Scarlett Johansson: Heroines should be more than Batman in heels
The movie “Black Widow” will explore the past of the spy Natasha Romanoff in a prequel set before the events shown in “Avengers: Infinity War”.
Scarlett Johansson is in full promotion of the latest film in the Marvel Universe, Black Widow, which in turn will be the second Marvel movie starring a female character. And the actress has taken advantage of the interviews to vindicate the role that superheroines deserve in the cinema, claiming that they should be more than “Batman in heels”. (It may interest you: This is Scarlett Johansson’s complete costume in Black Widow)
“I hope this movie continues to push that limit so that we can have more superheroes who are inherently feminine and not just Batman in heels or whatever,” the actress told Entertainment Weekly, noting that the Black Widow movie exists thanks to the success of other films such as Wonder Woman or Captain Marvel, and that “it would not have been so substantial if it had been done ten years ago”. (Also read: New trailer for “Black Widow” rescues a scene from the comics)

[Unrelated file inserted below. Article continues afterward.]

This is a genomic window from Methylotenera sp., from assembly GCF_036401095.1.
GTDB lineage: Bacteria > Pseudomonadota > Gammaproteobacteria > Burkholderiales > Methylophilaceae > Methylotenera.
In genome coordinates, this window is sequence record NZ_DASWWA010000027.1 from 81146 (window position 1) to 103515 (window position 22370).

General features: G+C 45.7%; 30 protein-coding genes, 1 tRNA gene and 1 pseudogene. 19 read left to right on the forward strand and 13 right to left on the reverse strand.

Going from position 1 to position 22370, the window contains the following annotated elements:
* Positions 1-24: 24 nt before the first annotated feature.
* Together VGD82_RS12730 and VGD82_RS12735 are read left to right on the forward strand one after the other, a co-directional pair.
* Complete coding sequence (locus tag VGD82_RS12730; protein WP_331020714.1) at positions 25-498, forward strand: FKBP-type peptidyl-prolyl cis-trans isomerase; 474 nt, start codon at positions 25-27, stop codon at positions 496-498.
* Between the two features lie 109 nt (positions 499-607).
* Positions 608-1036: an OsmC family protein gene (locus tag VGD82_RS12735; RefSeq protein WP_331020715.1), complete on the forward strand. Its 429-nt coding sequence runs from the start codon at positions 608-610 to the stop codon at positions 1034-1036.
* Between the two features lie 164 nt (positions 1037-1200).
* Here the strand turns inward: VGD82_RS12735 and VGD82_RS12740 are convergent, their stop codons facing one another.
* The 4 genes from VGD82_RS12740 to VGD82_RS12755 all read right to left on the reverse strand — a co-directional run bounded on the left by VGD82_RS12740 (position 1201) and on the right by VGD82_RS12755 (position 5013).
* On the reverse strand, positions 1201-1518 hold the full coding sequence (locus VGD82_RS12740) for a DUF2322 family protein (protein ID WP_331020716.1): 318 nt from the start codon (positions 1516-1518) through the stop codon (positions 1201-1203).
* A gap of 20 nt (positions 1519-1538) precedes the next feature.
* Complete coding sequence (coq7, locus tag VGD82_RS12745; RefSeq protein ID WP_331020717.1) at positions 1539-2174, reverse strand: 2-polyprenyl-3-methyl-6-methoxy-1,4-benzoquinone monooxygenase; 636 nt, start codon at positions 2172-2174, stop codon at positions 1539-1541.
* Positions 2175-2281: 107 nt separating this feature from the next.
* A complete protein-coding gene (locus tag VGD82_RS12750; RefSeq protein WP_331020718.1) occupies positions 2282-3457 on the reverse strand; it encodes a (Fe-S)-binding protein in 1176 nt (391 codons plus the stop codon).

The actress went on to explain that Black Widow’s strength as a character comes from just that femininity. “He has a lot of emotional intelligence, which has allowed him to survive without superpowers,” he explained in the interview. He is someone who solves problems. He is a pragmatic person. I think many of those qualities are inherently feminine. “(Plus: New trailer for” Black Widow “: Scarlett Johansson vs Taskmaster)
In the past, Johansson’s policy has been criticized for accepting roles that should have been reserved for another interpreter profile, as in the case of Ghost in the Shell, whose logical decision would have been to hire an Asian actor. The actress was also criticized last November for showing her support for Woody Allen, accused of child abuse.
Black Widow will explore the past of spy Natasha Romanoff in a prequel set before the events of Infinity War. The manipulation and use of young women as weapons will undoubtedly be a key theme in the film, which will hit theatres, if the coronavirus pandemic does not prevent it, on May 1.